So far, the answers provided have had nothing to do with whether or not a medical malpractice claim is viable.
The required element of damages that would not have otherwise occurred is not met. The woman most likely had a rupturing appendix when she went to the ER. Not diagnosing it the first time did not result in outcome.
We know absolutely nothing about the hospital or the physicians or what tests were or were not done. We do "know" that surgery was delayed for three days because the woman was pregnant.
Whether or not delaying the surgery caused more damages than would have occurred remains to be answered. A ruptured appendix is life-threatening and with or without surgery done as soon as the rupture is diagnosed or even if a "hot" appendix ruptures during surgery to remove it, the patient often suffers the same complications as the original poster described.
As for an ectopic pregnancy, initially, it is difficult to differentiate from appendicitis. If it had been a ruptured ectopic pregnancy, it is highly doubtful the patient would be alive to post on this forum.
An ovarian cyst can present exactly like a hot appendix and exactly like an ectopic pregnancy. So can a bowel obstruction.
Let's don't forget labwork and vital signs, either. A hot appendix may or may not show on labwork and vital signs; a ruptured appendix will. An ectopic pregnancy won't show on labwork and vital signs; a ruptured ectopic pregnancy will. An ovarian cysts won't present on labwork and vital signs; a ruptured ovarian cysts with a significant bleed will. A bowel obstruction will not initially show on labwork or vital signs, either.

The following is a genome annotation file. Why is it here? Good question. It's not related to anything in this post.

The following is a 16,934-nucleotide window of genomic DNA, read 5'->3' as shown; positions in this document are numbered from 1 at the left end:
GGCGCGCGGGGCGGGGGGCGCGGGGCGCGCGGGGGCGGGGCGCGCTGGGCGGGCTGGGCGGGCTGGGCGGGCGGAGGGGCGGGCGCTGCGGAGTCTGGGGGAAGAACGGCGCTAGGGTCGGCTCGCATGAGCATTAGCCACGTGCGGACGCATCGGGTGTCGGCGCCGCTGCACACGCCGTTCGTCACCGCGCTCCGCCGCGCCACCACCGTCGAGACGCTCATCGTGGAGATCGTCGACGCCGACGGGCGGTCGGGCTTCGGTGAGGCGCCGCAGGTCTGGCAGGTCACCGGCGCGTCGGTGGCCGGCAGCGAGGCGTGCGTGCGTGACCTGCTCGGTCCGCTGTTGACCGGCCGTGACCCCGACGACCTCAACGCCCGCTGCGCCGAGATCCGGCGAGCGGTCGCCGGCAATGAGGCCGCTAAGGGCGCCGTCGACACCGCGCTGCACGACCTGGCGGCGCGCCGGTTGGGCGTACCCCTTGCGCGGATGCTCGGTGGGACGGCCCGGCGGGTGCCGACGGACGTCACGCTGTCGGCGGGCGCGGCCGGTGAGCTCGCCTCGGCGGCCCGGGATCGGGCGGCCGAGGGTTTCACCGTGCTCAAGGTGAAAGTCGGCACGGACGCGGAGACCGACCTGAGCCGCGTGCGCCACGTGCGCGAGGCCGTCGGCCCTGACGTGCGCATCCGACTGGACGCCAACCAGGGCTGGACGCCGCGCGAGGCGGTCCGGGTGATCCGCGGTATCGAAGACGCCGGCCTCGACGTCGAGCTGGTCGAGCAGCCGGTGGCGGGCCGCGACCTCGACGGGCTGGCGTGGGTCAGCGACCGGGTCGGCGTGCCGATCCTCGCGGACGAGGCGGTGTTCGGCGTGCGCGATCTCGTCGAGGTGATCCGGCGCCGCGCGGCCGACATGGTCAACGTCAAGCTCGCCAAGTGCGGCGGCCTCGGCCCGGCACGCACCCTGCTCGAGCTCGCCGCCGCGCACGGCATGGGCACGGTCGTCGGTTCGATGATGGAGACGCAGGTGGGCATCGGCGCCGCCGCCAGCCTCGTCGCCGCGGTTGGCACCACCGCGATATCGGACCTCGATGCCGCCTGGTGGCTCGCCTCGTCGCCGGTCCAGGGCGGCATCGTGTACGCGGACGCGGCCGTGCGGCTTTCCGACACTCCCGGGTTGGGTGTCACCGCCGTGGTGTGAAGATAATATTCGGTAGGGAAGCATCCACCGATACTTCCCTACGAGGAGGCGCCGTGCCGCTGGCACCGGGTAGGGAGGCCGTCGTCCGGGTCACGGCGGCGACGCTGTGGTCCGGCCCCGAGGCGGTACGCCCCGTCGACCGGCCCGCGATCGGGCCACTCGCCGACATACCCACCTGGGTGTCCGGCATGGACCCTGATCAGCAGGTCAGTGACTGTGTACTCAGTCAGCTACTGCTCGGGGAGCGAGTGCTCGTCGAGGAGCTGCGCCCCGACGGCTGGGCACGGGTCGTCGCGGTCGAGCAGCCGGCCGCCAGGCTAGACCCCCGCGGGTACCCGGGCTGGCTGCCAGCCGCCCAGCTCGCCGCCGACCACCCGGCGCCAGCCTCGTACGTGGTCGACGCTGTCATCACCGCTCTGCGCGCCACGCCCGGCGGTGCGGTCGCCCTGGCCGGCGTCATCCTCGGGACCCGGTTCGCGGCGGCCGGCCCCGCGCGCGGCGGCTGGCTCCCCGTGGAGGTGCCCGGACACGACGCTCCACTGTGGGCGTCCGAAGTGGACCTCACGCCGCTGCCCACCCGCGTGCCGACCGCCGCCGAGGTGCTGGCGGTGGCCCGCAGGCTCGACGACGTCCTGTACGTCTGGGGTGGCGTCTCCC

Instead of creating scenarios for the original poster, I believe it is important for her to know that it will be most difficult to prove her claim, that it will cost about $20,000 to get to the point of deciding whether or not to file suit because the records have to be reviewed by three different medical experts (ED physician, GYN physician, and general surgeon). An attorney may or may not be willing to take the case on a contingency basis; and if not, the poster will have to pay up front. Even if it is a viable claim of medmal and significant damages did result from the act(s) of malpractice, the whole process will take about five years--five years of stress, and will yield very little money to the plaintiff. It will not be a six-figure award.
My advice to the OP is to ignore the would-be trouble-making forum troll named dedlock and the supposed medical student who didn't know about x-rays with and without contrast, other than to heed their advice to run this by a medmal attorney.
An attorney outside the county where the original hospital is located would likely be the most interested in reviewing the claim. Call for a free consult but do not get your hopes up for anything.
A word to the wise should be sufficient.
Last edited by ellencee; 05-29-2007 at 08:50 PM.
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